By Lauren AaronsonPosted 09.02.2010 at 4:55 pm 46 Comments
Never mind that twisty compact fluorescent. The new energy-efficient way to light your home is with LEDs. An upcoming crop of bulbs draw 12 watts or less, edging out a typical fluorescent, and they have a more conventional shape, contain no mercury, and last at least 25,000 hours, three times as long.
Nikola Tesla, pioneering inventor, died penniless and unrecognized. We have previously mentioned his hipster cred, but it has taken until 2010, almost 70 years after his death, for the man and his achievements to be apotheosized in the medium of Drunk History.
The sound, made with an obscure device that recorded sound waves on paper, is claimed to be the oldest known audio recording
By Matt RansfordPosted 03.27.2008 at 5:08 pm 0 Comments
Thomas Edison has been dethroned as the father of recorded sound. The New York Times is today reporting on a find by American audio historians in Paris of a 10-second recording etched on paper in 1860, seventeen years before Edison invented the phonograph. The device, called a phonautograph, captured the snippet of song by scratching marks onto a paper blackened by smoke. Its inventor, Édouard-Léon Scott de Martinville, was a typesetter who was interested in the written preservation of speech. The resulting document was never intended for playback.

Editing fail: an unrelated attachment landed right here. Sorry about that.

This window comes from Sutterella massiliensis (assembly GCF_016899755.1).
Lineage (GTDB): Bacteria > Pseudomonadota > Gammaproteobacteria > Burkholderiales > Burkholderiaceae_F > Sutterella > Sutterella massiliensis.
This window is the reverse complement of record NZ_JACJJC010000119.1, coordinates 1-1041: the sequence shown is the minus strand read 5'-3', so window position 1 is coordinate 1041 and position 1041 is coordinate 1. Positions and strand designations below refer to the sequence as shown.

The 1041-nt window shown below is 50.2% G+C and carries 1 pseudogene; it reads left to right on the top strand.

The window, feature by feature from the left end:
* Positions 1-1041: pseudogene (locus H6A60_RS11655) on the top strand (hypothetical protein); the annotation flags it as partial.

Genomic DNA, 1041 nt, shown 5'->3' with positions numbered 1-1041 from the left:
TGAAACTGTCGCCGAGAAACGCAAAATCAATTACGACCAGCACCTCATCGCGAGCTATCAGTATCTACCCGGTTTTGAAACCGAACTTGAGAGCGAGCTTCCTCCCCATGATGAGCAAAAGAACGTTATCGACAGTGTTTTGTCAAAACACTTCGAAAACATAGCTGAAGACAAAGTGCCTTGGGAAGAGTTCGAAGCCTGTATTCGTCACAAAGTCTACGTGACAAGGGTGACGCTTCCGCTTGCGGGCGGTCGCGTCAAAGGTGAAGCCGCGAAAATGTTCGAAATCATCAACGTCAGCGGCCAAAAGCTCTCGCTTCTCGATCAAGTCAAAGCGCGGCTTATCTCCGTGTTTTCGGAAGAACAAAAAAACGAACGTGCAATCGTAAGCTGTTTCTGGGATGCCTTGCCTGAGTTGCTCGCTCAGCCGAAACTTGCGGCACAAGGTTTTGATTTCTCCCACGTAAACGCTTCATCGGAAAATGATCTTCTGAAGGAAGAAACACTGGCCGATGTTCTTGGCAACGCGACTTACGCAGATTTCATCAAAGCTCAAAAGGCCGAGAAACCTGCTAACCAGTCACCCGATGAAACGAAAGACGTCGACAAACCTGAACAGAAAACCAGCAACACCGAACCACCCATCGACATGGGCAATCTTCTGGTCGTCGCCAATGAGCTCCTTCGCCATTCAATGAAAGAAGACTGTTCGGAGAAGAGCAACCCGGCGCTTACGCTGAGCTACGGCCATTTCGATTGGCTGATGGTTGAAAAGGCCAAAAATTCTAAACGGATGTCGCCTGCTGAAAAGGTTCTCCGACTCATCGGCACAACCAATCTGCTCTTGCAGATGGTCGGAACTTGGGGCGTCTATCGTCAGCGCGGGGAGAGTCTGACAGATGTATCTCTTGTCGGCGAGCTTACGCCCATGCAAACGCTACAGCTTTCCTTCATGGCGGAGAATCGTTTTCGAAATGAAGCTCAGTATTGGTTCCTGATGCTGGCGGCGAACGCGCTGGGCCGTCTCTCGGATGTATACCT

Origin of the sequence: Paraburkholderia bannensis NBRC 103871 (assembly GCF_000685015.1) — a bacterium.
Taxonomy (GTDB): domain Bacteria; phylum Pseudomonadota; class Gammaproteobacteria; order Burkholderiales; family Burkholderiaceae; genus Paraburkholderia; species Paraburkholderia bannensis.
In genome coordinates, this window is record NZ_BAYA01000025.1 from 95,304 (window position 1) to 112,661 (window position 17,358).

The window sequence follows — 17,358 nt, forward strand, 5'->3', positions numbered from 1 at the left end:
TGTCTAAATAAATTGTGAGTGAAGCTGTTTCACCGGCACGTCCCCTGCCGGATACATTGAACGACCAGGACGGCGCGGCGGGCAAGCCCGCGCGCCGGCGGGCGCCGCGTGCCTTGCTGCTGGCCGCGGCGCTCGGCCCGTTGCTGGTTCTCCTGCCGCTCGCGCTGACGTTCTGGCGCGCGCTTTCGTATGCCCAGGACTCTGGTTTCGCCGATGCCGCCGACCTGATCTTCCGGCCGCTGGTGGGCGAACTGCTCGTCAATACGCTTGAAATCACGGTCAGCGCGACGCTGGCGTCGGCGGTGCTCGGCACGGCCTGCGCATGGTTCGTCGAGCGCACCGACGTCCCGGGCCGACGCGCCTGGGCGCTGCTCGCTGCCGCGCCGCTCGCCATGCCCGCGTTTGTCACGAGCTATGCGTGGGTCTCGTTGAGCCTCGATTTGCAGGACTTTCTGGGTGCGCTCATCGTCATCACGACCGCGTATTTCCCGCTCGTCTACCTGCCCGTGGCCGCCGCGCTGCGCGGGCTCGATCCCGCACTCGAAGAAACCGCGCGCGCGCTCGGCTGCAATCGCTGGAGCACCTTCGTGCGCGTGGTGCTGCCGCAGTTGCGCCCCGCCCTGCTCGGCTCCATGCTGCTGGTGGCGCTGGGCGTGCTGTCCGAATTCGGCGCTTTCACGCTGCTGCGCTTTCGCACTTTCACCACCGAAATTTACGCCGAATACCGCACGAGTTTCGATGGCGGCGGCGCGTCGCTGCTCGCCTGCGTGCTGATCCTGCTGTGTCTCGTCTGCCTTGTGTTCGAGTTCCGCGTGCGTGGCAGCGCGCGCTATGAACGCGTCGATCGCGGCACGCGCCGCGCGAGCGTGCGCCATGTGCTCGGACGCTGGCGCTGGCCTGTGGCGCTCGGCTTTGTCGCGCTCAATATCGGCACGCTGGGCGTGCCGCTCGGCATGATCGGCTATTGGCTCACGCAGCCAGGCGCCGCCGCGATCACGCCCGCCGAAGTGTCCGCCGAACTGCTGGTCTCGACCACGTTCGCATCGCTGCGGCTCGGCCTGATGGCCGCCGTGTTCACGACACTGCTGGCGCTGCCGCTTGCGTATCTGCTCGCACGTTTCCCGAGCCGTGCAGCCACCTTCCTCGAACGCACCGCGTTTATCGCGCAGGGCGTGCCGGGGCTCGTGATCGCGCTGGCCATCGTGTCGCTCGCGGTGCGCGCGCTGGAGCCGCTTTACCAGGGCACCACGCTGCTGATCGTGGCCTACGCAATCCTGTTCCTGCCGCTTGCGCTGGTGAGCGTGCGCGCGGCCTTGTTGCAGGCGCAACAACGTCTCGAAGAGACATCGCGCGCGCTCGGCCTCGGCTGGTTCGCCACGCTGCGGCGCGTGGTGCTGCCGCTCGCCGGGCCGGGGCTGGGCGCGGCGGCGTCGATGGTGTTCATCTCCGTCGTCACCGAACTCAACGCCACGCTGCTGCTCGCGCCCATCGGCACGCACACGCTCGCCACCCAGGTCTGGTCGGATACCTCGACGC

By Matthew OlsonPosted 05.19.2005 at 12:05 pm 0 Comments
The papers Einstein wrote in 1905 covered a broad swath—special relativity, electrodynamics, Brownian motion, light quanta. Churned out in less than a year, these ideas had lasting impact: scientists today still devote their lives to evaluating Einstein´s work on gravity, space and time. Einstein isn´t the only scientist, however, to pull off such compacted productivity. Newton, Galileo and others had their own superproductive 12-month stretches—but as far as we can tell, no post-Einstein scientist has managed one. Why? Read on.
Galileo Galilei: 1609-1610